The decision to assemble a boxed set titled Luc Ferrari, l’œuvre électronique [Luc Ferrari, Electronic Works], defining the word electronic in the widest sense possible, meant bringing together an essential part of the composer’s work: tape music without any classical instruments.
From Étude aux accidents (1958) to Arythmiques (2003), the 31 works in this compilation will help the listener to discover all the facets of his art based on “captured” sounds. He tried and tested all the different techniques of studio work: brilliantly elaborated electroacoustic works, radiophonic story-telling or Hörspiele, which he particularly relished, or other semi-improvised works.
This editorial choice is not a way of drawing a hierarchy between on the one hand so-called mixed music (with instruments), which he excelled at, and on the other hand the type of music published here, which only includes recorded sounds. On the contrary, what we aimed to do was to show the strong links he drew between natural sounds and the way he scored them. On this subject, Pierre Schaeffer often talked of the necessary balance between sounds and musicality. The power of recorded sounds alone (voices, landscapes, strange sounds, everyday scenes, etc.) without formal mastery is not enough to hold the listener’s attention for long.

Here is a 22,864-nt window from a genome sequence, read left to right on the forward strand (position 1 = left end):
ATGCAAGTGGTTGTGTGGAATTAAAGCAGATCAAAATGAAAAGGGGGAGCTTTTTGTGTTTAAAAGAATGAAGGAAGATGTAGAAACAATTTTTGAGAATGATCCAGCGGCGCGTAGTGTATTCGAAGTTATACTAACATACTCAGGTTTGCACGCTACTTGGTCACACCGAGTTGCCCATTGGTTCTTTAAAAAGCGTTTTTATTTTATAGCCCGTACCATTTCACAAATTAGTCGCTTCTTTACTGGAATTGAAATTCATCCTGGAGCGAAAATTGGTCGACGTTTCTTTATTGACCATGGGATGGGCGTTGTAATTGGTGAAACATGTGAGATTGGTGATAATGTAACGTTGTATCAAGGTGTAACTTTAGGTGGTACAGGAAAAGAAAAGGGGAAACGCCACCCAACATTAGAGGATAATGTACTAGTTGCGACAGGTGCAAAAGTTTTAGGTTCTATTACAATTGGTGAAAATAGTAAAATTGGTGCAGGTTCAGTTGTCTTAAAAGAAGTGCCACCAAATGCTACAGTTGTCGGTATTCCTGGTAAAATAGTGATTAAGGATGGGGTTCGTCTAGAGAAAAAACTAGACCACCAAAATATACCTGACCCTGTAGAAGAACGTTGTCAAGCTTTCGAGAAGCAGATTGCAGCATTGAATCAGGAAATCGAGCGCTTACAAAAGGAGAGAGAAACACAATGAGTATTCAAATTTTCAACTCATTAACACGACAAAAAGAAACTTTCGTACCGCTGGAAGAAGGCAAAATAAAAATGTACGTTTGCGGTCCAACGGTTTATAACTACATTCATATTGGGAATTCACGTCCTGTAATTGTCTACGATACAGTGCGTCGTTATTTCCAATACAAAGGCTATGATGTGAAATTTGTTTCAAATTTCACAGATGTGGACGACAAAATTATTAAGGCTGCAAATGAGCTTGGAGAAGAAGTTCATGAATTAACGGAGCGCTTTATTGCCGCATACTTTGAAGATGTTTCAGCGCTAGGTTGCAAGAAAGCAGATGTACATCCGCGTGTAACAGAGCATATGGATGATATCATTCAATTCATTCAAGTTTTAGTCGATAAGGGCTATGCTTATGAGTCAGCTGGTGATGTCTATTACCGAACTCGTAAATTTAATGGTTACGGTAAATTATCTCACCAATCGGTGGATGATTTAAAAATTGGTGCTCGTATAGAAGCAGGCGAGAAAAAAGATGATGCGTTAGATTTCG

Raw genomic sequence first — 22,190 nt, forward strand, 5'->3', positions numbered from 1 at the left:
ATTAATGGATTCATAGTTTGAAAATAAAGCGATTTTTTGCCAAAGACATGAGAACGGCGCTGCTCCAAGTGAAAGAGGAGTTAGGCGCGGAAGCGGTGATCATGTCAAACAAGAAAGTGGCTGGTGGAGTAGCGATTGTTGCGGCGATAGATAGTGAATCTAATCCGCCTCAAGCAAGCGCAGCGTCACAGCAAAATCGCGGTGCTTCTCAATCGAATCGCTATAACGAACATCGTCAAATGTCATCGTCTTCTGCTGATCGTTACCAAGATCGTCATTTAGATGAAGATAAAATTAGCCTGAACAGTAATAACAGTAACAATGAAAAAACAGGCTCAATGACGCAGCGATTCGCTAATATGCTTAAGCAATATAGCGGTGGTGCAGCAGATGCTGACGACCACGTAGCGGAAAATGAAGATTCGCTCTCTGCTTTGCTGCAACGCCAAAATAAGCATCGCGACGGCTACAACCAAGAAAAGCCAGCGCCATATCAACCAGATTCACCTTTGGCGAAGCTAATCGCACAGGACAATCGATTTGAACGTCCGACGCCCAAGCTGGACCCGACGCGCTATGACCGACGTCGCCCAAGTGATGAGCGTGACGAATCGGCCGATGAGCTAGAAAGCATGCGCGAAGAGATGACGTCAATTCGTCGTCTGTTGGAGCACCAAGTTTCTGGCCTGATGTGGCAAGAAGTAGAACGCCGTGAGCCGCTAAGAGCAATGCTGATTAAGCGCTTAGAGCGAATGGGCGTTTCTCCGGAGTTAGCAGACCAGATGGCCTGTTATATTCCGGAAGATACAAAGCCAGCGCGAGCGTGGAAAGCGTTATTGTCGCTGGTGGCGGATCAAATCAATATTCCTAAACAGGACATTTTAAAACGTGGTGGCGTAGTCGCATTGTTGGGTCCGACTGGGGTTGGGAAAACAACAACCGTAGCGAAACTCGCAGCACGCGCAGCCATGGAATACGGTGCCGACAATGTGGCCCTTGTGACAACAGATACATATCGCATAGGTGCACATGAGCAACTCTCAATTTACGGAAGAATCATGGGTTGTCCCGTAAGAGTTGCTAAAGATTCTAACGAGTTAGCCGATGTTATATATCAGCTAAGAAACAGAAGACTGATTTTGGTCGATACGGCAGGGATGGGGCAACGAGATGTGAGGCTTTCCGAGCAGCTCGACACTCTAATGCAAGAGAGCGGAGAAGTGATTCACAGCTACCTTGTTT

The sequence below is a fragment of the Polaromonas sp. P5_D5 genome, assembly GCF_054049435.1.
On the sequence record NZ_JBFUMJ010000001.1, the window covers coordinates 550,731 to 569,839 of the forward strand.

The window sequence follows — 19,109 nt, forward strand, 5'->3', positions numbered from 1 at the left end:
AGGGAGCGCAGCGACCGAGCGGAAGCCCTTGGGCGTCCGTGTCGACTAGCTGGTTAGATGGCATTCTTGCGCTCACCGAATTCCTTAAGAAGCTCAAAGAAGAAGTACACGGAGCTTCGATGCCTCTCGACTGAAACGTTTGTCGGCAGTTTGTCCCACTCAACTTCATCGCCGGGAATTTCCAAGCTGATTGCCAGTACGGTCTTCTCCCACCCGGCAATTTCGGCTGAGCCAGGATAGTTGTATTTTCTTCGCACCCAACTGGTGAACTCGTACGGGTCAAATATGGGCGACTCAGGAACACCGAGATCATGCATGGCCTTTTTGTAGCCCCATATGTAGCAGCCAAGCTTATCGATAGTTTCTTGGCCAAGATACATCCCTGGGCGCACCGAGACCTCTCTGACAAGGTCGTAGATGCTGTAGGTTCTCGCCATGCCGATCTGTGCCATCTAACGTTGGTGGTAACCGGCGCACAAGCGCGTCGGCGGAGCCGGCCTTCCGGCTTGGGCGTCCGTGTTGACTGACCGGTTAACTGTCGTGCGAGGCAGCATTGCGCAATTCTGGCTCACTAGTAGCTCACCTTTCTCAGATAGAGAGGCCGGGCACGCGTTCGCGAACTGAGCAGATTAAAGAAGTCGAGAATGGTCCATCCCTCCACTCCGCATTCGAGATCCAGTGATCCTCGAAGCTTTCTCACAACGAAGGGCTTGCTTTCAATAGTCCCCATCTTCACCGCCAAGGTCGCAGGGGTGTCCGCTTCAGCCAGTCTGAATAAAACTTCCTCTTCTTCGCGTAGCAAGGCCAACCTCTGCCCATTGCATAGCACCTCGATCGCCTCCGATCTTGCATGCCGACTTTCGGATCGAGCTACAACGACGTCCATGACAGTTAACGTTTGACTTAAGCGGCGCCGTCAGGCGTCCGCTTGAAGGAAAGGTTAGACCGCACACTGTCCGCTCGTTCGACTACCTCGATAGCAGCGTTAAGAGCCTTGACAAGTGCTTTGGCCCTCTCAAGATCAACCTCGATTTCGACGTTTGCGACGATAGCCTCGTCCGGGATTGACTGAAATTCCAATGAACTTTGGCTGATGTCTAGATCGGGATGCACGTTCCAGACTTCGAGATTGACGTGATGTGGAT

From that point of view, each work of Ferrari’s is a discrete lesson in music. Ferrari was always very lucid when he claimed that a composer was a little like a “journalist” who, through his compositions, witnessed the state of the world while at the same time creating a work of art.
This is another aspect of this edition: as we listen and in filigree, half a century unfolds before us. A committed artist bears witness to technological progress, political awareness, reports and crucial encounters. More than an essential compilation, this boxed set reflects the personality of a diverse, inventive and extraordinarily musical man.
Daniel Teruggi / David Jisse, 2008